In 1955, Warner Brothers followed up the wild and wildly successful 1953 Daffy Duck cartoon, "Duck Amuck," by putting Bugs Bunny through his paces in "Rabbit Rampage." As in the earlier cartoon, Chuck Jones directs.

The cartoon begins with a shot of a conventional Bugs Bunny cartoon; almost immediately after cutting to the establishing shot, the animator interferes. Cartoon conventions turn on their heads, Bugs violates the fourth wall (always tenuous in Warner Brothers cartoons), and the wabbit himself undergoes ridiculous transformations. Twice, he invokes his contract and threats of reprisals from the studio if the animator continues to violate the requirements of a Bugs Bunny cartoon.

Coming after "Duck Amuck," it lacks the originality of it predecessor, and Daffy's ego and temper better suit him for this treatment. "Rabbit Rampage" nevertheless remains quite funny and features a better twist ending. Daffy remains unaware of the animator's identity, and the final revelation is probably the most conventional aspect of that extraordinary cartoon. Bugs, on the other hand, knows from the outset who is supposedly drawing the cartoon, though he does not name his tormentor for the audience. The final revelation, for those familiar with the Looney Tunes, proves both amusing and strangely satisfying.

In 1993, the cartoon gave its name to a Looney Tune-inspired Nintendo videogame, in which Bugs Bunny must escape the torments of a crazed animator who puts him in various difficult situations.

When video game developer Sunsoft acquired the license to create Super NES games featuring the popular Looney Toons characters in 1992, they chose to base the Bugs Bunny game on the classic cartoon Rabbit Rampage in which Bugs faces off against the evil animator who, from behind the scenes, creates wave after wave of enemies to chase after our favorite rabbit. This game, the second (and most polished) in a series of four Looney Toons games from Sunsoft, casts the player as Bugs Bunny as he travels through a series of side-scrolling platformer levels in which he faces off against classic foes such as Elmer Fudd, Yosemite Sam, Wile E. Coyote, and Daffy Duck himself as the jealous animator. While the graphics are fluid and the scenarios come straight from classic Bugs Bunny cartoons, the high difficulty level and unforgiving collision detection will most likely turn the bravest hare into a dumb bunny.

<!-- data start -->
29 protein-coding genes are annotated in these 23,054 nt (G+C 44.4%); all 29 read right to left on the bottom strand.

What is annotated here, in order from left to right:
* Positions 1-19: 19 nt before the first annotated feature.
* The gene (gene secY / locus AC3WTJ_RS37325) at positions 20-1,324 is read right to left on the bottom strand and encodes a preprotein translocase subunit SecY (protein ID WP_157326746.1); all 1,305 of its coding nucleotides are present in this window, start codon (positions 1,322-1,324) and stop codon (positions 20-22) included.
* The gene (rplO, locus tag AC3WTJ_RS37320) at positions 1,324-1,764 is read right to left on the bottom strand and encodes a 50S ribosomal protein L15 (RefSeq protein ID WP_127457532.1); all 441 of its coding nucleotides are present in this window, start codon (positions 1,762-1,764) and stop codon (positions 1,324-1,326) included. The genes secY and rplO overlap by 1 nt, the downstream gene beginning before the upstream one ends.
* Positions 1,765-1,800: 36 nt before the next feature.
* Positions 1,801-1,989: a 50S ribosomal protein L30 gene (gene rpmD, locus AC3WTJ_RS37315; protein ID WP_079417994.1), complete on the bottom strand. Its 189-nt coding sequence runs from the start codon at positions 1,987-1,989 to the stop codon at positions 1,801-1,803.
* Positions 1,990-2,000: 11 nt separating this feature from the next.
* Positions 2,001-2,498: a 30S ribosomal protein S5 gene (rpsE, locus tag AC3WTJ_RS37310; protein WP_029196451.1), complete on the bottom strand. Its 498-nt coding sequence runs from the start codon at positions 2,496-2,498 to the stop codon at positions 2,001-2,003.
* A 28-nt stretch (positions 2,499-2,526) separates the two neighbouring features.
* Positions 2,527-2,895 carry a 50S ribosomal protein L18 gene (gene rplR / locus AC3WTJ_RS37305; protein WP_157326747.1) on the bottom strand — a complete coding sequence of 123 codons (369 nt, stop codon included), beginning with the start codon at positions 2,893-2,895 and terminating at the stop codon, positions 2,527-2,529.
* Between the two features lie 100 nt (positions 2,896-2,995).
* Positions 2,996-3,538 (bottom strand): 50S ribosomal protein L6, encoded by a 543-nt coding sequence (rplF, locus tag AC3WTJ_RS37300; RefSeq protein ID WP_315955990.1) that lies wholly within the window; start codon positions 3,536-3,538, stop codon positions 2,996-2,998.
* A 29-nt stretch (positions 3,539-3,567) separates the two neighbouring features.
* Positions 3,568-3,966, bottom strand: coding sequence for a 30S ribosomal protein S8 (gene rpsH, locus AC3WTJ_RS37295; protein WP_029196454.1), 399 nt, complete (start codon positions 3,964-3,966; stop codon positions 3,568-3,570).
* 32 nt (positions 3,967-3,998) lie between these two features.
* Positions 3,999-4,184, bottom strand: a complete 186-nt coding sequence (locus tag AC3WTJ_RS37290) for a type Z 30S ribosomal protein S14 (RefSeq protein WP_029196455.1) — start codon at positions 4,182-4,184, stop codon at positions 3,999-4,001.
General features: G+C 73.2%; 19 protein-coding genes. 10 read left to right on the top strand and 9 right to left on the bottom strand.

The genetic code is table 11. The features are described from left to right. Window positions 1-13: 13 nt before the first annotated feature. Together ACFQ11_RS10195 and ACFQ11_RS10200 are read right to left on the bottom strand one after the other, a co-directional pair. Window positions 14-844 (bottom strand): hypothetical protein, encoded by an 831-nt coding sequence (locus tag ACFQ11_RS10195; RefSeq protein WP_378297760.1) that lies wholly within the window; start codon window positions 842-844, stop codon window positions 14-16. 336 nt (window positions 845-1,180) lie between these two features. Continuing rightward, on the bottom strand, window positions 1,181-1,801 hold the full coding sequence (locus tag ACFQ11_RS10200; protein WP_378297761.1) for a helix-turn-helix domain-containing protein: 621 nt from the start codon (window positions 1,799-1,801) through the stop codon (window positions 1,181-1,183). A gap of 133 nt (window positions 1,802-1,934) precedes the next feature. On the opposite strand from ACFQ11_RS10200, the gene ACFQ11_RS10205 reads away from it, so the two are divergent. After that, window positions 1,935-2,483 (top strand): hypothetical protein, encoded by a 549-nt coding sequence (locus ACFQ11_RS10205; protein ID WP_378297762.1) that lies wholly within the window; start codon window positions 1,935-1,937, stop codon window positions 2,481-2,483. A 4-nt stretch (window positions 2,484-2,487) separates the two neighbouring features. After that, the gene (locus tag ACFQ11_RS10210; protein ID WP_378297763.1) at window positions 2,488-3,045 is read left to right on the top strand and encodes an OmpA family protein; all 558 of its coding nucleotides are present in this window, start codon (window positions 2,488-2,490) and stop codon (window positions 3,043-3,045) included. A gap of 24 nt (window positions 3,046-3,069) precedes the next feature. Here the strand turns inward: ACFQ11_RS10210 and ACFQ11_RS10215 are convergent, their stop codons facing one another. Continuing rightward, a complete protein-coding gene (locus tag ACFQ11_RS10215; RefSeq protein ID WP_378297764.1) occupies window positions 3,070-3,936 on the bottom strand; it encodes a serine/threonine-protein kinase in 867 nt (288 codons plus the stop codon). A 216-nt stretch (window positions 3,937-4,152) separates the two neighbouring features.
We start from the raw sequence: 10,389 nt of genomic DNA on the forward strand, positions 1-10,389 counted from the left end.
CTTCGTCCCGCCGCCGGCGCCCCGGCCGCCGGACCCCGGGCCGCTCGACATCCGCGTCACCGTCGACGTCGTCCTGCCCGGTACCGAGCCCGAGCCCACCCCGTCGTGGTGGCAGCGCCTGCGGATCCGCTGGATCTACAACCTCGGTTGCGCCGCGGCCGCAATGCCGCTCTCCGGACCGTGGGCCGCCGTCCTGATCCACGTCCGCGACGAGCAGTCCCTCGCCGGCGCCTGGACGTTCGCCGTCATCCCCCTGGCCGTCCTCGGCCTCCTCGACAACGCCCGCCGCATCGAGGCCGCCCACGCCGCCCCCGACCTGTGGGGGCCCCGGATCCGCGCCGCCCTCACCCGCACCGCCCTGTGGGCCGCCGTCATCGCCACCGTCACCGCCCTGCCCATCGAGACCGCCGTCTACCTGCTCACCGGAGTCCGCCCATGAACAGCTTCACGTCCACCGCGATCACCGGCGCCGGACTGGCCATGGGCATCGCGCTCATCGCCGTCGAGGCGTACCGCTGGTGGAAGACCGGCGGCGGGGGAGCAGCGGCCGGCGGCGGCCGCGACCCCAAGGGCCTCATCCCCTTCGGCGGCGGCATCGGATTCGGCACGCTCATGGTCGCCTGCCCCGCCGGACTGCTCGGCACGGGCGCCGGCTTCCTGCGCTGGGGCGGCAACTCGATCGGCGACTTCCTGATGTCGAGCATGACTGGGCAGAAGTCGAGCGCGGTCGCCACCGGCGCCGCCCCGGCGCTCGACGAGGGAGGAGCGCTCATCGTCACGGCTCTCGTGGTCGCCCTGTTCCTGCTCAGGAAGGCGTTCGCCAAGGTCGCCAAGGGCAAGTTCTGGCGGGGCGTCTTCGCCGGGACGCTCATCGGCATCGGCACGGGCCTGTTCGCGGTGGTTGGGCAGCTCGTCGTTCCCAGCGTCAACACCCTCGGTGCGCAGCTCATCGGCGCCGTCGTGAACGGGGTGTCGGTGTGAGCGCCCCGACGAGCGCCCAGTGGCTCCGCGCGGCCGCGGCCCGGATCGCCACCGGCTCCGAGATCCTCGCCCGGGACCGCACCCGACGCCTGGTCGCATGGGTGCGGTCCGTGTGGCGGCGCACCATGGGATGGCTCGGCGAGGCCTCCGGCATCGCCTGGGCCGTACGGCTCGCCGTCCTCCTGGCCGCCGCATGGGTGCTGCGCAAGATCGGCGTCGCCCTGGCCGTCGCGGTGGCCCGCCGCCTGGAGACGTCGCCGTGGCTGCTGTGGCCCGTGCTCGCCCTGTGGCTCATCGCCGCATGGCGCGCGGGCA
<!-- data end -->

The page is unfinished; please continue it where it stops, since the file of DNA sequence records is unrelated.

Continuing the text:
Bugs's basic attacks are all physical attacks: kicks, stomps, punches, and short-range pies-in-the-face. Luckily there are a number of level-specific items scattered around to collect, such as bombs, targets for a safe to drop on, dynamite, tomatoes, long-range pies, exploding tanks, and jars of jam that are be thrown or planted at enemies. Bugs's item bank empties at the end of each level, preventing him from amassing a large weapon inventory. Enemies themselves are also level-specific; you'll find Elmer Fudd flanked by his hunting dogs, Wile E. Coyote protected by electric robots, and so on. The baddies are mainly just an annoyance though, as the goal in each level is to find the boss and smack him around enough until the level ends. Yes, bosses do not actually die, but are instead given cartoon-style deaths in which they are merely defeated and not destroyed.

Let's have a look at the levels, shall we?

  • Level 1.1: a winter forest guarded by dogs on the prowl for some rabbit meat. Elmer Fudd is also lurking around.
  • Level 2.1: a wild west saloon. Cowboys and bartenders shoot at Bugs, plus holes in the floor are also an issue. The giant cowboy waits at the end.
  • Level 400: based on the classic Bully For Bugs cartoon, our hero takes on the angry bull.
  • Level 1.3: fairy tales do come true, but the three little pigs and the big bad wolf don't like rabbits on their property. Yosemite Sam and his dragon await.
  • Level 2001: somewhere at the edge of space Marvin the Martian tosses bombs into a space traffic jam.
  • Level 9.1: based on 1957's Bedevilled Rabbit cartoon, our hero takes on the Tazmanian Devil with exploding dynamite turkeys and petrified trees.
  • Level (cube-root math equation): in the robot factory Bugs seeks out Wile E. Coyote and his band of robots and dishes out the pain.
  • Level 42.759 3/8: Bugs takes on Crusher in an all-star wrestling match from which the only way out is down.
  • Level 13: taking a page from the then-upcoming game Porky Pig's Haunted Holiday, our hero journeys through a haunted house where junk falls from above and cats roam free. Watch for a cameo from Sylvester.
  • Final Boss: the animator, Daffy Duck himself, appears in several incarnations including his Duck Dodgers, Robin Hoodwinked, and Sherriff Daffy personas.
While Rabbit Rampage is full of moments and scenarios from past Looney Toons segments, the game quickly becomes repetitive after the first few levels. Enemy placement increases as the game goes on, and by the time Level 13 rolls around it's impossible to move without being smacked by a brick, safe, or horse. Bugs has a carrot for a life meter, and with each hit a bite is taken off the carrot. The problem is that hits can quickly chain together, swiping chunks off the carrot in mere seconds. With no passwords, continues, or save states, this is a game for the patient pro. Once Sunsoft lost the Looney Toons license in 1994 production of the game ceased, but there are still a fair number of game paks in circulation if you search the used game shops long enough. Despite it's flaws it's still enjoyable for the first few levels, but you'll find the game even more enjoyable if you use cheat codes.


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